Juan Medina first considered the idea for his new startup back in 2003, after the death of his father, when his wife asked him to tell a story about his dad and Medina realized he hadn’t known him all that well. Stories, jokes, recipes and more were either lost or scattered across various friends and family, Medina said.
The idea resurfaced in the last couple years as Medina’s own daughter, now 9, said she never really met her grandparents. Medina decided to launch his startup Lalo — also his dad’s nickname — with the mission of giving people a private, digital space to connect, share stories and hold on to precious memories.
Currently operating as a small, private beta, Lalo is an app that facilitates the collection of digital content such as images, video, voice, text and more. Away from the noise and common pitfalls of traditional social media platforms, groups are intentionally kept small to foster increased trust and privacy. Imagine family members gathering to collect the best recipes in one space or share images that might have been lost to an unseen photo album.
“It’s a space to capture those more important family memories, the Sunday phone call from the grandkids to the grandparents where they can say, ‘Grandpa, tell me about a time … ,’ Medina said.
Lalo plans to make money by charging $25 a year for a subscription to the ad-free app, with multiple people being able to have access to a space for that price. Medina said the idea is optimized for smaller groups of 10 to 15 people and over-biased on privacy.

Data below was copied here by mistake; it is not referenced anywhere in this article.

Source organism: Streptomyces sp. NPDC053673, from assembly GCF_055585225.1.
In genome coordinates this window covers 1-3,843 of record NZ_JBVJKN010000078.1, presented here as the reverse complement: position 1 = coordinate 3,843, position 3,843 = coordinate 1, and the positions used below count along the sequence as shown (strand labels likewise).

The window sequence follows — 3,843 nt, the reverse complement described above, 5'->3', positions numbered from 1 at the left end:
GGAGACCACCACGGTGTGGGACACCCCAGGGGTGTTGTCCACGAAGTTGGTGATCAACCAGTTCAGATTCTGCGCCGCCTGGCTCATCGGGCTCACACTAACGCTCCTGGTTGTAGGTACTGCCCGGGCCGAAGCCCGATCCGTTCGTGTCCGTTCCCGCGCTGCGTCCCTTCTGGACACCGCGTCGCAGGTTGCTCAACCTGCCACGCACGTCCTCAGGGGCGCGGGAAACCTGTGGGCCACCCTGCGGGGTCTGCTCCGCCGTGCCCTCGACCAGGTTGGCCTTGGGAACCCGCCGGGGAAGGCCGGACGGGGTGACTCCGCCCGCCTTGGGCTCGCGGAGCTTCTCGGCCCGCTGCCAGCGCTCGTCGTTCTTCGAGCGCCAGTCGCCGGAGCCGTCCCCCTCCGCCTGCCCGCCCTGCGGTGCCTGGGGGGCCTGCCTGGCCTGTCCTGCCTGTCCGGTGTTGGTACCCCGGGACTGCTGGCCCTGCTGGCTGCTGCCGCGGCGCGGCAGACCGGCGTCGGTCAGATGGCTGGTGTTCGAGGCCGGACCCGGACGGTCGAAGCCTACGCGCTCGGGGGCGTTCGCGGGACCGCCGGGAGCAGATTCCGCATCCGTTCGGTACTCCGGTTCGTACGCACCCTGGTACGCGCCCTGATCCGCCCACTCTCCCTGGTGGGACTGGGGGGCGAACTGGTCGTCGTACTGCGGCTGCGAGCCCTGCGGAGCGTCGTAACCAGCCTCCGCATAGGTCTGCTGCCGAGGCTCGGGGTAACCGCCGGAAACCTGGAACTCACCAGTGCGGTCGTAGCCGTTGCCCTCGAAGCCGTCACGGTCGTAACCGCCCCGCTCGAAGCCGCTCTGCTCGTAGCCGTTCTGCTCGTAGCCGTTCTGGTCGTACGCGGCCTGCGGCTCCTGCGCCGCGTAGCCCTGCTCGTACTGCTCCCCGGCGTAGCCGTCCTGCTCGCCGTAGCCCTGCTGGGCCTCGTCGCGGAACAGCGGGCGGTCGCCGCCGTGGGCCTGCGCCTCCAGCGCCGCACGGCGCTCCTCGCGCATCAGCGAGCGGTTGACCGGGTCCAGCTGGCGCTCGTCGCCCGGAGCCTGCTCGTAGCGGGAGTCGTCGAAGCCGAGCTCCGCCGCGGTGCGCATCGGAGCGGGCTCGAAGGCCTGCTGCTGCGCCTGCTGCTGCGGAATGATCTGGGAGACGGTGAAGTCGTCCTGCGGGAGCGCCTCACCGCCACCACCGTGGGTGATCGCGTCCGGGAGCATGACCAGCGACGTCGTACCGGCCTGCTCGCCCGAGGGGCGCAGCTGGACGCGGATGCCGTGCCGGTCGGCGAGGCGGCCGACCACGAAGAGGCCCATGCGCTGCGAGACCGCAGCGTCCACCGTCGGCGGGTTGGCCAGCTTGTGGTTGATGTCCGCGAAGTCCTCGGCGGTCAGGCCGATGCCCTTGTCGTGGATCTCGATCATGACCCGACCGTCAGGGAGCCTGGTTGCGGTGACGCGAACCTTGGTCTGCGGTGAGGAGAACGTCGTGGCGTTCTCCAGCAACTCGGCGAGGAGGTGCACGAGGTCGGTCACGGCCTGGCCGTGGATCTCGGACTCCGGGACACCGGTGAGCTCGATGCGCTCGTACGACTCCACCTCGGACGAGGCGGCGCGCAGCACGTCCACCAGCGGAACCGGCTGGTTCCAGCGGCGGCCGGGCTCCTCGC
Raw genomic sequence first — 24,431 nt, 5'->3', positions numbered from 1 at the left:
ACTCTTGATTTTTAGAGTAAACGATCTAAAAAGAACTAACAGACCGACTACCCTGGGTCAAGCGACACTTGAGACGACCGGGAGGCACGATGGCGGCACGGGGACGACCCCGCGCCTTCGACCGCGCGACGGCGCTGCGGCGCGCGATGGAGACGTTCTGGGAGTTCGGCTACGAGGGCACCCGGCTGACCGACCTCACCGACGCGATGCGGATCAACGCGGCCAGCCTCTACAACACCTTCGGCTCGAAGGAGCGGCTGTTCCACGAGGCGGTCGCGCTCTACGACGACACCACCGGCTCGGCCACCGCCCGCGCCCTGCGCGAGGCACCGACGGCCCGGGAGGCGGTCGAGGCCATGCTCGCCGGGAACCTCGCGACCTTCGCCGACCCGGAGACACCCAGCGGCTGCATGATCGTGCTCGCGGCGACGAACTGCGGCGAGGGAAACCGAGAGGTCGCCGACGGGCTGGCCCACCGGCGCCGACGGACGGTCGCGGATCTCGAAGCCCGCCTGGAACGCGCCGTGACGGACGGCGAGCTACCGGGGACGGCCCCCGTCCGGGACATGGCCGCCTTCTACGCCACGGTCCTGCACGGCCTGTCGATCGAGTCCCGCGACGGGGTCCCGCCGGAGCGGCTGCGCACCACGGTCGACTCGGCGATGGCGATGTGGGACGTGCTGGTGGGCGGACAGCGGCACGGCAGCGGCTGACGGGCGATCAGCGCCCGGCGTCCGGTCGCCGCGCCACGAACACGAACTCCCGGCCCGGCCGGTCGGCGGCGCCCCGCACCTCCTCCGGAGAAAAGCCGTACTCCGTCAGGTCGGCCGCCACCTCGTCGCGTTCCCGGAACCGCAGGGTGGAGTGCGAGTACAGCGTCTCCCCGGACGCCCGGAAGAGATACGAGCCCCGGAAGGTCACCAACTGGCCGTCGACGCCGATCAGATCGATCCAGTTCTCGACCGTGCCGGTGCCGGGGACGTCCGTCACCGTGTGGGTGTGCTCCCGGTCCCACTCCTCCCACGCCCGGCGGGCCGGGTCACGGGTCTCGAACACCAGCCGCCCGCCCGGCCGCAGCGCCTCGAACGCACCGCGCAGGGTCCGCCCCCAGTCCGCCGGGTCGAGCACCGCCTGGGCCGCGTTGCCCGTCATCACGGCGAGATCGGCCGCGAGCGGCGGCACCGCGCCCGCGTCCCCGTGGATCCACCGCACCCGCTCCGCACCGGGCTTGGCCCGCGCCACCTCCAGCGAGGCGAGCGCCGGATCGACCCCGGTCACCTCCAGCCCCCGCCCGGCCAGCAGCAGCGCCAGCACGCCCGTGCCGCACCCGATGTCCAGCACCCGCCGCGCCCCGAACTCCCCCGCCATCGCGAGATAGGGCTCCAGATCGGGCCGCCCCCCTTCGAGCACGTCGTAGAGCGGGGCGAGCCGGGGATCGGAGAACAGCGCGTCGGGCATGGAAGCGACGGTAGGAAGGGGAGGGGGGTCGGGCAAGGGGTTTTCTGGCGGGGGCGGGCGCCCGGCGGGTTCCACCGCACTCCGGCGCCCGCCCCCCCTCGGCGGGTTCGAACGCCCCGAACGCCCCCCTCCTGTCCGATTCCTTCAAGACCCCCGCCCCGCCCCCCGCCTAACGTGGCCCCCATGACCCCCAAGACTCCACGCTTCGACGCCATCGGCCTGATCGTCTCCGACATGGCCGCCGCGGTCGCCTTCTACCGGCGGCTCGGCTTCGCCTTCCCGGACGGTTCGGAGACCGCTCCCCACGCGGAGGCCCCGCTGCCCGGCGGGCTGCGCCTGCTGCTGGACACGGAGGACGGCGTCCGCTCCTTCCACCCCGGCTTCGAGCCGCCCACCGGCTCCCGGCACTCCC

“You’re not going to get pinged by your middle-school friend, like, ‘Hey, join my account,’” he said.
Medina is also working on securing the permanence of the data, potentially with a blockchain solution or other ways to archive the material for the long, digital haul. He views his competitors as traditional social media such as Facebook where people are trading images and stories today, or more story-focused offerings such StoryCorps on NPR, or StoryWorth.
The idea brushes up against the wave of innovation falling into the “death tech” category, where startups are reimagining everything around traditional end-of-life and funeral industry practices with ideas involving body composting, cremation services and casket purchases.
Lalo users don’t have to focus on a recent or impending loss of a loved one, but Medina does believe the app can be a helpful tool in the grieving process.
Before trying his hand at his own startup, Medina spent a little over eight years at Amazon working on assorted tech, building things from scratch and understanding how to build things quickly. The decision to leave and start Lalo came with some apprehension.
“I’m married, I have a daughter, we have a mortgage. Walking away from that steady income that I’ve had my whole life was scary,” Medina said. “But it’s been amazing. I’ve loved it. It’s been great doing what I love, something I’m passionate about.”
And interest from different angel investors as well as funding from Lalo’s first institutional investor has eased some concerns about the long-term viability of the idea. Columbus, Ohio-based VC firm Overlooked Ventures announced earlier this month that Lalo was its first investment, and founding partner Janine Sickmeyer wrote of the startup, “No amount of technology can ease the pain of losing someone you love, but having better ways to grieve can help people cope and stay connected to mourn the loss together.”
Medina didn’t share how much money Lalo raised in pre-seed funding. The company incorporated at the end of 2020 and got moving in March after Medina left Amazon.
Lalo currently employs eight people and was among 30 startups selected for Washington Technology Industry Association’s sixth Founder Cohort Program, announced in August. The plan is to come out of beta in early 2022.